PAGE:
The Doomsday Clock is an internationally recognized design that conveys how close we are to destroying our civilization with dangerous technologies of our own making. First and foremost among these are nuclear weapons, but the dangers include climate-changing technologies, emerging... Read More
The first installment of a five-part series exploring the diplomacy and intelligence efforts that led Libya and its quixotic leader, Muammar al-Qaddafi, to relinquish that country's weapons of mass destruction
Lawrence M. KraussLynn EdenRobert RosnerAlexander GlaserEdward "Rocky" Kolb Leon LedermanRamamurti RajaramanM. V. RamanaElizabeth J. WilsonRichard C. J. SomervilleSivan KarthaJennifer SimsRod Ewing
A careful review of threats leads the Bulletin's Science and Security Board to conclude that the risk of civilization-threatening technological catastrophe remains high, and that the hands of the Doomsday Clock should therefore remain at five minutes to midnight.
Four years ago, President Barack Obama called preventing nuclear terrorism a top security priority. But even though he said in his State of the Union speech last week that Washington "would continue leading the global effort to secure nuclear materials that could fall into the wrong hands," the United States is only marginally safer from that threat today than it was at the beginning of his first term.
We ran outside and saw gray clouds billowing over the ridge to our west. Smoke was already visible in the air around us. We knew in an instant that it was a wildfire, and the wind was blowing it straight toward us.
With temperatures topping 100 degrees Fahrenheit this month in Chicago, thoughts turn to global warming. Whether any particular extreme weather event could be a symptom of climate change is difficult to say. Even higher-than-normal regional temperature patterns may not be direct evidence of the planet's warming overall. Climate models cannot forecast changes in temperature or rainfall at local levels.
The past nine months have been trying for researchers who study the H5N1 avian influenza virus, the committees that have been discussing dual-use research in the life sciences, and the entities that fund and publish such research. The details have been reported in many venues and need only brief summary here: Two laboratories funded by the National Institutes of Health (NIH) embarked on studies to determine whether the H5N1 virus -- a bird flu virus that has caused a relatively small number of human deaths -- could be made to transmit between people.
A reflection on: Confronting the Bomb: A Short History of the World Nuclear Disarmament Movement Lawrence Wittner 272 pages, $21.95
In 2011, people across the planet reached out to Japan in the wake of the earthquake and tsunami. Millions watched as one nation after another rose in mass revolutions across the Arab world. The Occupy movement blossomed, as citizens in cities around the globe expressed rage over the excesses of capitalism and corporate power. And Time magazine named "The Protester" its annual Person of the Year.
As negotiations with Iran over the future of its nuclear program inch toward a possible deal, another intractable Middle East problem with a nuclear dimension is likely to start getting more serious attention. It is the question of whether there is any chance that Israel, Iran, and their Arab neighbors will agree to discuss establishing a regional zone free of all nuclear, biological, and chemical weapons and their delivery systems.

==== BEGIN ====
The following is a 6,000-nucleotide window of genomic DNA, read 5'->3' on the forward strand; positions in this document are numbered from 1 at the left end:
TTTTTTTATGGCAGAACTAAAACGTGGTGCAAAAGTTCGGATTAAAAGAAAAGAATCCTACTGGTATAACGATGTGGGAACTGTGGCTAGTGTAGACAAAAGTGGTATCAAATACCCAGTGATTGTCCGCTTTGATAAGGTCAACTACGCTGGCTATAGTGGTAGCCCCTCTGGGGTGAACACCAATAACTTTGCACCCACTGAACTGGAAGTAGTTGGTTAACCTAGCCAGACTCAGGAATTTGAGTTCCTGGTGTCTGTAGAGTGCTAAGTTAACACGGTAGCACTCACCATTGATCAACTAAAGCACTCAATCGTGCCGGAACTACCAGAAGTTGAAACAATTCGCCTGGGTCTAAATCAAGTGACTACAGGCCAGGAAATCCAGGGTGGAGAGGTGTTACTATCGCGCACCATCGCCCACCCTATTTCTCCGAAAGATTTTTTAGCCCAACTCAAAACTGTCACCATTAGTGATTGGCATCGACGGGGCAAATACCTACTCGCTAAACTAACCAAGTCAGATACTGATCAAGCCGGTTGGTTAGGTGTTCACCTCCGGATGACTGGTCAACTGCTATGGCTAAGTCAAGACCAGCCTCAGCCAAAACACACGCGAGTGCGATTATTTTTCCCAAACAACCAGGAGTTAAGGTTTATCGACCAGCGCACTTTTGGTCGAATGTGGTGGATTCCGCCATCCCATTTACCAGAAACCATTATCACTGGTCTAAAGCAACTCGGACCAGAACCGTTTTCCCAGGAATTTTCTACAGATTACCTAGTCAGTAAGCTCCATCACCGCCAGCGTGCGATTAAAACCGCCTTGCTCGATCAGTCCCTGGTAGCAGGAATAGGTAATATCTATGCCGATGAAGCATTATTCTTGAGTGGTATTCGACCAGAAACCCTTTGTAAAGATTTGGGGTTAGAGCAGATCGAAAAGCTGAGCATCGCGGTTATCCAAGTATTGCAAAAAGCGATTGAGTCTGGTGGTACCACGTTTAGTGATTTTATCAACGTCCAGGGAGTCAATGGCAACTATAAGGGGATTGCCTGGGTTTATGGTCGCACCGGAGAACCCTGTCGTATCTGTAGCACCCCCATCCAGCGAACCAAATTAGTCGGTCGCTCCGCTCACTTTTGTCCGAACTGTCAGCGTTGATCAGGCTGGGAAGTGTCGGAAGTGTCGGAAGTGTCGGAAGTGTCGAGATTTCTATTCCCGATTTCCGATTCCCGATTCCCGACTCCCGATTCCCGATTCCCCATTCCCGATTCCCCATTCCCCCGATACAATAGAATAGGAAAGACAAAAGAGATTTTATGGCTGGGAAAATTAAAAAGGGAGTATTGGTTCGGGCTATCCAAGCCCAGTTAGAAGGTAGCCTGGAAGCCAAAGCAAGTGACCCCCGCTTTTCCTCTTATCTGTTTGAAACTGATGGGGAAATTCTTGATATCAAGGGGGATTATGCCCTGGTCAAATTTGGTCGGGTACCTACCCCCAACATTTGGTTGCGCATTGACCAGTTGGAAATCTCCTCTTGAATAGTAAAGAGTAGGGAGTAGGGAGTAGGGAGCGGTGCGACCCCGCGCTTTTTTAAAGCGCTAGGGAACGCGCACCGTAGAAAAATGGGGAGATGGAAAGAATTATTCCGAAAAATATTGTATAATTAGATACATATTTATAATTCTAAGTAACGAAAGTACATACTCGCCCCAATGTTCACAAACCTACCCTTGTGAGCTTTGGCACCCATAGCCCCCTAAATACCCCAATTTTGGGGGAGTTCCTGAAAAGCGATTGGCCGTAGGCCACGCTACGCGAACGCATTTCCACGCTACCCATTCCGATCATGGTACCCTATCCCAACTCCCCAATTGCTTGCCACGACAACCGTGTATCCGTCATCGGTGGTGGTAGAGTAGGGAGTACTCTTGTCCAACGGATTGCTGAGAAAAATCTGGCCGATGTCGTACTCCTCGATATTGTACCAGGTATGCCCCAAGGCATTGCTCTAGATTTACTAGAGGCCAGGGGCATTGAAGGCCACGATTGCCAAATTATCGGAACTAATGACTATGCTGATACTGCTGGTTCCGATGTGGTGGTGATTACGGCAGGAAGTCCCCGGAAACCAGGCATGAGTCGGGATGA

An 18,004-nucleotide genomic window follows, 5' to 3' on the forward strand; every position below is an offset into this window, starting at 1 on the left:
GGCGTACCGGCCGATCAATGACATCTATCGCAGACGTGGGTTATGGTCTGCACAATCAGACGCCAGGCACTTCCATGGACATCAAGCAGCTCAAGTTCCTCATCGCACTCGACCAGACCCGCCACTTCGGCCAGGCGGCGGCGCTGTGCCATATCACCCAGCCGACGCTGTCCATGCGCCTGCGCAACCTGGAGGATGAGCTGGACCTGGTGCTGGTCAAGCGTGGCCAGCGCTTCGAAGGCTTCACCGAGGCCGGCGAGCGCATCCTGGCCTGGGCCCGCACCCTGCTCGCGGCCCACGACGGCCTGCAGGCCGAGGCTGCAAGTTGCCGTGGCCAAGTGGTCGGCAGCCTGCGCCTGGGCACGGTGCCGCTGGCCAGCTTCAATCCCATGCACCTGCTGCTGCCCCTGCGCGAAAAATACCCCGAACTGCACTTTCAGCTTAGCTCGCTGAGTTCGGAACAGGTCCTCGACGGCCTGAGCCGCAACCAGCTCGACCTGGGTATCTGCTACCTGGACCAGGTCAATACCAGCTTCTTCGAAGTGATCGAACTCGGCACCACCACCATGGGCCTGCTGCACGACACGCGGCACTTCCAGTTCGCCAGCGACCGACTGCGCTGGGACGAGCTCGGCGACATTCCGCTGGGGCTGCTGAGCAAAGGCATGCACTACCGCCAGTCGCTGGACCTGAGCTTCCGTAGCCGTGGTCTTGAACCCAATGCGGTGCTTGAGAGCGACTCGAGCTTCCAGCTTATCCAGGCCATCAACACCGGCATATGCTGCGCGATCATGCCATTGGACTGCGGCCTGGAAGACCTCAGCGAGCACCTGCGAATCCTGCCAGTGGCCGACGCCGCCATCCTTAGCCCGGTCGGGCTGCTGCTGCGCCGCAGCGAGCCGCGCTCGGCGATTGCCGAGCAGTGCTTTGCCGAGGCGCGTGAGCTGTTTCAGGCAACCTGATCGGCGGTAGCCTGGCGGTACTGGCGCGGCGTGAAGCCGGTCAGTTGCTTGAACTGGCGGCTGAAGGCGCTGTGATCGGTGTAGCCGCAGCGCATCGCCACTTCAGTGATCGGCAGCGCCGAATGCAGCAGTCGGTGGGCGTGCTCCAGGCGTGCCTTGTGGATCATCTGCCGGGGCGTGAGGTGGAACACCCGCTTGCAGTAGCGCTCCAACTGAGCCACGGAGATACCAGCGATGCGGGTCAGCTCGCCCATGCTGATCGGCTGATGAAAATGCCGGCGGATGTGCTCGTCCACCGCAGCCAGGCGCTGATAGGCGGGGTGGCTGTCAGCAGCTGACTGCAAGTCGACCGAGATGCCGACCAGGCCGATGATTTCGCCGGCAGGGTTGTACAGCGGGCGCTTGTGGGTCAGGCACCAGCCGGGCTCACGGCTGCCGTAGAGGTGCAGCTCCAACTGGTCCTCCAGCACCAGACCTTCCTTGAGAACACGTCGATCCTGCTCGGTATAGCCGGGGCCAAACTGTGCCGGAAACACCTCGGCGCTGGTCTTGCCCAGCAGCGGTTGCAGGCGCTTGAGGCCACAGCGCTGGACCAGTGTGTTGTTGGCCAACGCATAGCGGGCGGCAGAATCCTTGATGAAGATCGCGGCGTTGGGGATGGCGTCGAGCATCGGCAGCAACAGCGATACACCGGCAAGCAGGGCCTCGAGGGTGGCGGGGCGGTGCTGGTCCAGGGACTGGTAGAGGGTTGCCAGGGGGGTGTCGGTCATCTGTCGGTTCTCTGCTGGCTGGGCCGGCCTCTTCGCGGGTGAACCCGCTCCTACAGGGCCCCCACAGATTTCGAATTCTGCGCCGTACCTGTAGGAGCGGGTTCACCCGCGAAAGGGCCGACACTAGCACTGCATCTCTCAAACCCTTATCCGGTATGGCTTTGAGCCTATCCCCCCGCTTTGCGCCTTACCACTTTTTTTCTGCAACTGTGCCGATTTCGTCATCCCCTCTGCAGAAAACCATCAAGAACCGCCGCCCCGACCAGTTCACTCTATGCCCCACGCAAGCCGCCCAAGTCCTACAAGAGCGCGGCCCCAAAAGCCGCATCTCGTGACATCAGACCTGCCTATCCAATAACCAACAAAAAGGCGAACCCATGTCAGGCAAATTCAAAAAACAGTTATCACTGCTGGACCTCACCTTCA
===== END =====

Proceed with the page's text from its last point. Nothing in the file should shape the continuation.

After a hiatus of 15 months, Iran and the permanent members of the United Nations Security Council plus Germany, called the P5+1, met in Istanbul to discuss Iran's nuclear program. Relations between Iran and the major powers have become so sour that, when the meetings ended, all sides viewed agreement to simply meet again next month in Baghdad as a major diplomatic triumph.
Almost no country in the world would refuse an invitation to join a collective declaration acknowledging nuclear terrorism as one of the most challenging threats to global security. However, defining a common view about how to advance practical measures that will prevent nuclear terrorism is not so easy. When it comes to nuclear security, it has always been difficult to go from statements to actions.
As I endeavored to write a positive take on the prospects for the upcoming Seventh Review Conference of the Biological Weapons Convention (BWC) in December, the proverb "There's many a slip 'twixt cup and lip" kept coming to mind. In other words, a lot could still go wrong in December. Perhaps it's the history of the near-death experience of the Convention in the 2001-2002 Fifth Review Conference, or maybe it's the Convention's existence on the intersessional process (ISP) life-support system of 2003-2005 and 2007-2010.
In his famous address in Prague two years ago this month, President Barack Obama promised to "reduce the role of nuclear weapons in our national security strategy," and committed to making concrete progress toward "a world without nuclear weapons." His critics derided this nuclear vision as a utopian fantasy, and claimed that US nuclear policy declarations were unlikely to have positive effects on other governments. But a careful analysis suggests otherwise.